Migrating to AWS also provided a number of cost benefits. Leveraging AWS Auto Scaling capabilities, along with the ability to quickly provision and decommission infrastructure, is a key cost management enabler. SkyTouch’s demand is highly cyclical, both on a daily and seasonal basis. Provisioning infrastructure that can easily scale up during busy summer months and scale down when demand is lower allows SkyTouch to match capacity to demand. This flexibility also significantly reduces the overhead of right-sizing infrastructure resources, eliminating the overhead and long lead times required to purchase and provision new hardware in the data center. Finally, AWS provides more flexibility with licensing for Microsoft Windows Server and SQL Server databases since the license is bundled with the instances and charged only when the instance is running.

Key Steps of Migration

The migration to AWS was a major undertaking. Not only did SkyTouch need to minimize the impact of downtime for their customers, they also had to plan for numerous integrations between systems, customers, and third parties. The AWS Migration Acceleration Program (MAP) for Windows helped SkyTouch reach migration goals even faster with best practices, tools, and incentives.

In the first phase of the migration, the team worked through the network architecture, planned connectivity from their physical data center and ensured that the design would meet security and compliance requirements (see Figure 1). In parallel, all of the system integration points were identified and validated.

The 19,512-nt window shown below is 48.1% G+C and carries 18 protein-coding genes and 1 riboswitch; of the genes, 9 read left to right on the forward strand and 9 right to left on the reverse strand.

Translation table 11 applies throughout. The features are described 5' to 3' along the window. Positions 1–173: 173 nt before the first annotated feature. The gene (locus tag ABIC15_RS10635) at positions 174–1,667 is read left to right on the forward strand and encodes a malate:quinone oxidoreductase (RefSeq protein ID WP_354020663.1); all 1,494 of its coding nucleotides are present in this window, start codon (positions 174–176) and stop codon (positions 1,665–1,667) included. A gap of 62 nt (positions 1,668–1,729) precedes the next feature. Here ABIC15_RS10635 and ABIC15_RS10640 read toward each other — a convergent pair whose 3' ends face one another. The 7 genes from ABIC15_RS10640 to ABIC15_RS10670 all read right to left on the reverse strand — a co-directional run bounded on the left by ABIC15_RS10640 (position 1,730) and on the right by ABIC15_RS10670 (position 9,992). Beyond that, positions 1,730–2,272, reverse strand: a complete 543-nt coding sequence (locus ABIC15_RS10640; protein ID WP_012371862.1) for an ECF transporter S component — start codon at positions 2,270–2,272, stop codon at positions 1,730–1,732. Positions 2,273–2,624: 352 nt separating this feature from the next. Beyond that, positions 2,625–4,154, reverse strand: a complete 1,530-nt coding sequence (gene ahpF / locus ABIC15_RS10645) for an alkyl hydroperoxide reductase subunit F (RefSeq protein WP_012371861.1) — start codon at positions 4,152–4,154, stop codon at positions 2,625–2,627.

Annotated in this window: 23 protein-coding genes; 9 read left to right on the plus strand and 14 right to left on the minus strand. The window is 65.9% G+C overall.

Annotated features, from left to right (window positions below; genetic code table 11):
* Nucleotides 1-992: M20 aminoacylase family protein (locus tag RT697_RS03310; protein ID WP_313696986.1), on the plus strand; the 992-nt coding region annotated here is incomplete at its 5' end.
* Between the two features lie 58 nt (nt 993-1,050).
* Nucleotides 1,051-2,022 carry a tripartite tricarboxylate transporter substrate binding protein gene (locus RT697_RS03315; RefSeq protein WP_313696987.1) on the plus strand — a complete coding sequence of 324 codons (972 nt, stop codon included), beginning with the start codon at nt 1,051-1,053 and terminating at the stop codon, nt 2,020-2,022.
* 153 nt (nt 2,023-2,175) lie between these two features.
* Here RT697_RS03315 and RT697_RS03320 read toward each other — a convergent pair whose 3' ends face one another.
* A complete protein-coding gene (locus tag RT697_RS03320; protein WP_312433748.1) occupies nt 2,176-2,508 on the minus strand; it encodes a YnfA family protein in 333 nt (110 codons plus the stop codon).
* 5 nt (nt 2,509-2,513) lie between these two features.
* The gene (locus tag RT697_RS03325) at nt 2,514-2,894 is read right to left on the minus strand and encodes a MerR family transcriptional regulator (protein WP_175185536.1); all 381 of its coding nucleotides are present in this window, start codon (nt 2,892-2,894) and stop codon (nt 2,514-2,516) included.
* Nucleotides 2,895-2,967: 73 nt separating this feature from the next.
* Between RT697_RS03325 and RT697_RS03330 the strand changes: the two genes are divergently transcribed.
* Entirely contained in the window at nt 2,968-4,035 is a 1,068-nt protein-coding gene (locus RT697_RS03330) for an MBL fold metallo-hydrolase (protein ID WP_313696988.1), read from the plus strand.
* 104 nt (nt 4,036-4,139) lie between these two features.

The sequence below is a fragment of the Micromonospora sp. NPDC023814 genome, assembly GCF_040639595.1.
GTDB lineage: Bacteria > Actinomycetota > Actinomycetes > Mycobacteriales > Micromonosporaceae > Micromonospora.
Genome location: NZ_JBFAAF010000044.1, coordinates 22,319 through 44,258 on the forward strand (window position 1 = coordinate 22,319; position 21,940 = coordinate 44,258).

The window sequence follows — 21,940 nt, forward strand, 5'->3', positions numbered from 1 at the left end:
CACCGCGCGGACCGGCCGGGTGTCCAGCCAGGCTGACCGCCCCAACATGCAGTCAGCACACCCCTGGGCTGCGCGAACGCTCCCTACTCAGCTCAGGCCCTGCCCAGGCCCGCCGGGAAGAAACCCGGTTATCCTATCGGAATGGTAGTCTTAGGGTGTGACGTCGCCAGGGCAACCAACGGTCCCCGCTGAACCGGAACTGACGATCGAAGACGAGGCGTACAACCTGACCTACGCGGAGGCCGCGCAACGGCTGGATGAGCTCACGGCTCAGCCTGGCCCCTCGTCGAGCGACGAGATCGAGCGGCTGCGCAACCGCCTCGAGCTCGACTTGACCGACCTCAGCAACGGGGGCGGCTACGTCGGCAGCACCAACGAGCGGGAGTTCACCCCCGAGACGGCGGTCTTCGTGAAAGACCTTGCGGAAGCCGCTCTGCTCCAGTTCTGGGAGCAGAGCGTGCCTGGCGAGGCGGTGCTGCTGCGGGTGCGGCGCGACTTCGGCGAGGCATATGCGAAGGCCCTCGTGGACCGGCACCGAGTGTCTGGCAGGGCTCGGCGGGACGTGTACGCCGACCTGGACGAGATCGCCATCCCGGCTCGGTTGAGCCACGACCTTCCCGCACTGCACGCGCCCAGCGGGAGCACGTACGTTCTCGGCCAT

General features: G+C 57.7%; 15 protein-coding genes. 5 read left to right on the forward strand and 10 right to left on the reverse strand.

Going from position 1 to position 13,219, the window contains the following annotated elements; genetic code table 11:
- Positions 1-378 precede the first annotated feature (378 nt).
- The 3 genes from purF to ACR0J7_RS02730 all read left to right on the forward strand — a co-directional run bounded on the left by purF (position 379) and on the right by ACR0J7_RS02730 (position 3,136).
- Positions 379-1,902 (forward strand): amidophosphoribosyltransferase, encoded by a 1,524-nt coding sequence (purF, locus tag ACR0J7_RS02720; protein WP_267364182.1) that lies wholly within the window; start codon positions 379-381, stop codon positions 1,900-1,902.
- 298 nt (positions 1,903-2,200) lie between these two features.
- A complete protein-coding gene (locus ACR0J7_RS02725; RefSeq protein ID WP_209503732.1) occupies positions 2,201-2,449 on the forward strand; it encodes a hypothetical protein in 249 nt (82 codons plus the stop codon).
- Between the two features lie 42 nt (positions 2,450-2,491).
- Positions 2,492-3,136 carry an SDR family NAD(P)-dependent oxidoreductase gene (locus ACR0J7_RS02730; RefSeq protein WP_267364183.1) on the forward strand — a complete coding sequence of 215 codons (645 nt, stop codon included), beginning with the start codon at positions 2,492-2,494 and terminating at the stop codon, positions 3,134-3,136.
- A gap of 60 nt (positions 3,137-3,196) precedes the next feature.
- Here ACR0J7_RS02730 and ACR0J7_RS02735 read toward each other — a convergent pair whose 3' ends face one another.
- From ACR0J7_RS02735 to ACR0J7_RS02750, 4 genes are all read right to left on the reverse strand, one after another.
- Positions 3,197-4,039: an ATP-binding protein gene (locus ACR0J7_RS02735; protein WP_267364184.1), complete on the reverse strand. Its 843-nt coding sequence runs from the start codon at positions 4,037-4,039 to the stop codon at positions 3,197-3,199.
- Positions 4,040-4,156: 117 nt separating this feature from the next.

In the second phase, the team provisioned all the necessary infrastructure in a test environment, restored the databases using backups transferred from the data center to Amazon Simple Storage Service (Amazon S3)  and deployed the applications. Extensive testing was performed to validate functionality and integration points and properly configure and size the infrastructure to handle the production traffic volumes.

Once testing was complete, the SkyTouch team set up the production environment and worked through planning the production cutover. In order to migrate their SQL Server databases, they joined the new production cluster to the existing on-premises availability group. This allowed SkyTouch to synchronize the databases between AWS and their data center, with the benefit of validation prior to cutover and a quick failover path should any major problems occur during the migration. The planning process ensured all of the cutover steps were coordinated in such a way as to minimize downtime, prevent data loss, and validated proper and ordered flow of asynchronous messaging. All the careful planning and testing paid dividends, as SkyTouch was able to fully cut over to the new AWS environment in four hours.